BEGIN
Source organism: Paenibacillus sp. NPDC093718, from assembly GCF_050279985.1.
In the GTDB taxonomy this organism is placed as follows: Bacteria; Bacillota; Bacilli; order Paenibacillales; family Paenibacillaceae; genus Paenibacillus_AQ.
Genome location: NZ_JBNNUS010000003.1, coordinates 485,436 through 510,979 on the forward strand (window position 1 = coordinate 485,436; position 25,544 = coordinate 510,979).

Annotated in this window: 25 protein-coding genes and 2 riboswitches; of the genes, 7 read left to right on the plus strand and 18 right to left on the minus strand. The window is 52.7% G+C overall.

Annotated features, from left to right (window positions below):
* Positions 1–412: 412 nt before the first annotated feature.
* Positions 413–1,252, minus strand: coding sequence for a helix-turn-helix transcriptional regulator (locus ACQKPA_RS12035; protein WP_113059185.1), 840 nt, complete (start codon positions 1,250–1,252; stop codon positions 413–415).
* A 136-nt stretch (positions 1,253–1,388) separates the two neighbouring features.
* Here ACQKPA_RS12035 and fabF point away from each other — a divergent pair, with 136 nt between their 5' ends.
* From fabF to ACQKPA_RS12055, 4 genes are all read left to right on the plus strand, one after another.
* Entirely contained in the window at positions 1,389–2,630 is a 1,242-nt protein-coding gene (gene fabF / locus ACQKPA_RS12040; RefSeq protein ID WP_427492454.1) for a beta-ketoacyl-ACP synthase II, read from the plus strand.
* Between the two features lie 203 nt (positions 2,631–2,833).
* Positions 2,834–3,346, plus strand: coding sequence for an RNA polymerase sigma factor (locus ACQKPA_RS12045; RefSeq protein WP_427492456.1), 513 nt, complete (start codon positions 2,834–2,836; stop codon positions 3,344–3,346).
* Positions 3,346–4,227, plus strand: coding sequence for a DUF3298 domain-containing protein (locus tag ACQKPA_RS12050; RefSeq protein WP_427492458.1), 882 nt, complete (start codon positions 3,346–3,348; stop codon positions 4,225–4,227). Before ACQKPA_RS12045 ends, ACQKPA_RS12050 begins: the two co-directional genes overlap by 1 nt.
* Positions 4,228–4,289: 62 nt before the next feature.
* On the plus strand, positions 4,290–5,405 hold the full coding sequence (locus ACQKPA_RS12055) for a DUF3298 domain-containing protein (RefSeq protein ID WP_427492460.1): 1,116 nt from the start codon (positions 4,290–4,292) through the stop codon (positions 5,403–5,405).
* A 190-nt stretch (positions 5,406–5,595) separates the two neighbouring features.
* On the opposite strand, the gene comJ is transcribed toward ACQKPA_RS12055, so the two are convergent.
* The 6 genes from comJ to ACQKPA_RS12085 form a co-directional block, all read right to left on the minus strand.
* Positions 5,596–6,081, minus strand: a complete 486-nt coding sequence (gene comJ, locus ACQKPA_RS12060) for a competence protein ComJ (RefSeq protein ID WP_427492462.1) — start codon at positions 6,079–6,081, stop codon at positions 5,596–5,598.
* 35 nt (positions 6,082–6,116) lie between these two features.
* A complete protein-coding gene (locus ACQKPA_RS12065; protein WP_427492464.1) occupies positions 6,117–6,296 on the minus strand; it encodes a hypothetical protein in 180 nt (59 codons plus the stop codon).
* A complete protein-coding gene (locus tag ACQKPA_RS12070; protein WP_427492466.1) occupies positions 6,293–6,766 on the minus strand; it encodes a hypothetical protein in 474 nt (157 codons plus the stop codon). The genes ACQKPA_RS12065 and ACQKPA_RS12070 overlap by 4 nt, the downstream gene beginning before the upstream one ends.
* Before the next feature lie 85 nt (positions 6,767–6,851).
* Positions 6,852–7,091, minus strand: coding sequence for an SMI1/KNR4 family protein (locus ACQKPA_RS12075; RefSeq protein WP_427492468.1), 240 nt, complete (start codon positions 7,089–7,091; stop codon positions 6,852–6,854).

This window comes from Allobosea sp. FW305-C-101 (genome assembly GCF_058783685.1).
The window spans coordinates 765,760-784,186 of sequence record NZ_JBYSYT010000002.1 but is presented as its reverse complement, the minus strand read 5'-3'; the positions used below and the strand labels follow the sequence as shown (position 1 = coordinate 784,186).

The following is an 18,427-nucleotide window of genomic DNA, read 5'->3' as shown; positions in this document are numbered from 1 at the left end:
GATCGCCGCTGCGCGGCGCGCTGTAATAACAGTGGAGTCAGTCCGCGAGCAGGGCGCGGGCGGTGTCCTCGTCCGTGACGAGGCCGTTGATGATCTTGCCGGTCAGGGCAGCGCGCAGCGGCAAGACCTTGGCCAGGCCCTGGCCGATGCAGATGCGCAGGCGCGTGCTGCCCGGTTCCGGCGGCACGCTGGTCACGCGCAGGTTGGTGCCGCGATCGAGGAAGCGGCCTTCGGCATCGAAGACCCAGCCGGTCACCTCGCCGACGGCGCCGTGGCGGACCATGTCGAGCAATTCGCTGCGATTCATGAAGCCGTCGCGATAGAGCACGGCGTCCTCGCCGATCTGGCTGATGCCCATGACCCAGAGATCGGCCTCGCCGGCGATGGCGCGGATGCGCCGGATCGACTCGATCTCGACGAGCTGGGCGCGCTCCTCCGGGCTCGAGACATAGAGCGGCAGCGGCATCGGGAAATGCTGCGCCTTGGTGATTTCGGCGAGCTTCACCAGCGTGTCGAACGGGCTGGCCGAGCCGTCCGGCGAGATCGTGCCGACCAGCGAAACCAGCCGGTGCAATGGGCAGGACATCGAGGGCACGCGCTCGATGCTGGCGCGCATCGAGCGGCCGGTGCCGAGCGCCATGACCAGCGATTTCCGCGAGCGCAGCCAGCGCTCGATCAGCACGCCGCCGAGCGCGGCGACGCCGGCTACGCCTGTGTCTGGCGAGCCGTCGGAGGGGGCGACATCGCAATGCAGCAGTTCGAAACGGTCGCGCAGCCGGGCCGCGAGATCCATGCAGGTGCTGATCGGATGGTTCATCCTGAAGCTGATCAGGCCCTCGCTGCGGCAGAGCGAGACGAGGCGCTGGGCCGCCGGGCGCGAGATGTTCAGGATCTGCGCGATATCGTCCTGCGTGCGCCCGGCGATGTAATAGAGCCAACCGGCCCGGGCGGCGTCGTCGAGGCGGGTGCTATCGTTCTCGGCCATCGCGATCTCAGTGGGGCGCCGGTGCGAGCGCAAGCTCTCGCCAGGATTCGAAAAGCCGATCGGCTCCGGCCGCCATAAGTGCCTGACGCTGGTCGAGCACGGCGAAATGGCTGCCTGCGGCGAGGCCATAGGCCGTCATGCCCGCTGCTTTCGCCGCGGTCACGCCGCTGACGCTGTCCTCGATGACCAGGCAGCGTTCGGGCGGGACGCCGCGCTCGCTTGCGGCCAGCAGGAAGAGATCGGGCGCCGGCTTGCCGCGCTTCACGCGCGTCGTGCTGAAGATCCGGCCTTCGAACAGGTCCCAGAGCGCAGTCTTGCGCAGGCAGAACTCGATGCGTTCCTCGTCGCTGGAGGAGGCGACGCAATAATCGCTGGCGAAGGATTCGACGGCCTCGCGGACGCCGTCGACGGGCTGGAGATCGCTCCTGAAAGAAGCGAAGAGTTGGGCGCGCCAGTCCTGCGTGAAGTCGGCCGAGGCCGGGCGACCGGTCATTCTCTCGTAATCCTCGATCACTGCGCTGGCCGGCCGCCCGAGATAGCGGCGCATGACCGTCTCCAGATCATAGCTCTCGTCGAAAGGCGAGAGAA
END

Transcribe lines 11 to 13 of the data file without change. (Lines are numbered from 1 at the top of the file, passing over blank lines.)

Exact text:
* Entirely contained in the window at positions 1,389–2,630 is a 1,242-nt protein-coding gene (gene fabF / locus ACQKPA_RS12040; RefSeq protein ID WP_427492454.1) for a beta-ketoacyl-ACP synthase II, read from the plus strand.
* Between the two features lie 203 nt (positions 2,631–2,833).
* Positions 2,834–3,346, plus strand: coding sequence for an RNA polymerase sigma factor (locus ACQKPA_RS12045; RefSeq protein WP_427492456.1), 513 nt, complete (start codon positions 2,834–2,836; stop codon positions 3,344–3,346).